5 Cheap Blue-Chip Stocks Under $15 to Buy Now

Cheap blue-chip stocks under $15 are always worth a look when you’re expanding your portfolio.

Blue-chip stocks have something many investors are seeking in this volatile market: Stability. Blue chips represent larger firms with higher market capitalizations as a group. They also tend to have longer track records, meaning they have weathered the ups and downs of business cyclicality over the long term.

This stability offered by blue chips often comes with a higher price tag. However, there are some cheap blue-chip stocks under $15 a share. 

Investors looking for well-run companies with household names should consider these cheap blue-chip stocks under $15 to buy now. 

BASF (BASFY)

BASF logo. BASFY stock.

Source: nitpicker / Shutterstock

BASF (OTCMKTS:BASFY) is a German company that produces chemicals for a variety of end markets. The company released preliminary Q3 sales and EBIT figures that were better than expected and reaffirmed its outlook for fiscal 2022 making it one of the cheap blue-chip stocks under $15 to put on your watchlist.

Although revenue increased 12% in the third quarter from a year ago, net income fell 27.5% on a year-over-year basis and was below analysts’ estimates.

The company is meeting its earnings challenge head-on with a cost-saving program that is projected to cut costs by 500 million euros a year in 2023 and 2024.

BASFY stock is down 30% year to date. Analysts’ average target price sits at $13.31, implying upside of nearly 16% from current levels. That’s attractive for a strong firm with a well-established business. Plus, shares throw off a dividend yield of 7.8%.

Ambev (ABEV)

Ambev brewing company

Source: rmcarvalhobsb / Shutterstock.com

Ambev (NYSE:ABEV) is one of the cheapest stocks representing globally significant alcoholic beverages. Trading below $3 a share it easily is one of the best cheap blue-chip stocks under $15 to buy now.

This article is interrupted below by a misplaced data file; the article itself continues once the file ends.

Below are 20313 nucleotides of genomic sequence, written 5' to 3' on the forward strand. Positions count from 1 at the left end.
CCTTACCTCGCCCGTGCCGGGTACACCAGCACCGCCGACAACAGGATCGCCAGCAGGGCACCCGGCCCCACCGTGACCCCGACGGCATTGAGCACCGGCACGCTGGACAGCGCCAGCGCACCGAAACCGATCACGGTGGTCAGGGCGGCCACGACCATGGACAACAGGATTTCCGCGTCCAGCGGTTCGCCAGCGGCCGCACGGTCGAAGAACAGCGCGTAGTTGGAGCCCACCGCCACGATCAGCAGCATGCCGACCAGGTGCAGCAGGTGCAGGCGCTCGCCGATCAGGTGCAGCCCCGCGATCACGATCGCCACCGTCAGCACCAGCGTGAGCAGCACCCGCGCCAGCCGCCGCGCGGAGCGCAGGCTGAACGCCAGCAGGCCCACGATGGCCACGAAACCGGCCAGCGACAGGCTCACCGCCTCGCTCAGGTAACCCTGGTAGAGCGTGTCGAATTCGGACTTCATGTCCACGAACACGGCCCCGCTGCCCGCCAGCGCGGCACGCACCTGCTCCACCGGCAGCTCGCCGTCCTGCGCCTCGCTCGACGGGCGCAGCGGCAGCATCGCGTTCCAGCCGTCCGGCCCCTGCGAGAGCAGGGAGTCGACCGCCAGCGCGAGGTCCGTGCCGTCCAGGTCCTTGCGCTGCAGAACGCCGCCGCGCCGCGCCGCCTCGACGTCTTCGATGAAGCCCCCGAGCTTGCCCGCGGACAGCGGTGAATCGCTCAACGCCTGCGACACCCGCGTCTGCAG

While the company also sells non-alcoholic beverages, most readers will know it for its popular beer brands including Budweiser, Corona, Stella Artois and Michelob. 

The firm’s strategy is to take its flagship brands and grow their footprint outside of their respective home countries. For example, in Q2, Budweiser sales increased by 6.1% outside the United States.

Stella Artois sales were up 7.7% outside of Belgium, and Corona sales increased 18.2% outside of Mexico. The company has been aggressively deleveraging, reducing debt from $122.6 billion in 2016 to $83.3 billion in the first half of 2022. 

ABEV stock is down just 1% for the year compared to a 20%-plus decline for the S&P 500. Those who invest in the stock here are getting a company that is becoming leaner, an inexpensive share price and a 3.7% dividend yield. 

Ford (F)

Ford (F) trucks lined up on the lot of a Ford dealership.

Source: Jonathan Weiss / Shutterstock.com

Ford (NYSE:F) is heavily invested in the transition toward electric vehicles. Earlier this year, the company announced it intends to spend up to $20 billion in its push to revamp itself from a legacy vehicle manufacturer to an EV leader. Still with prices stagnating Ford is one of the perennial cheap blue-chip stocks under $15.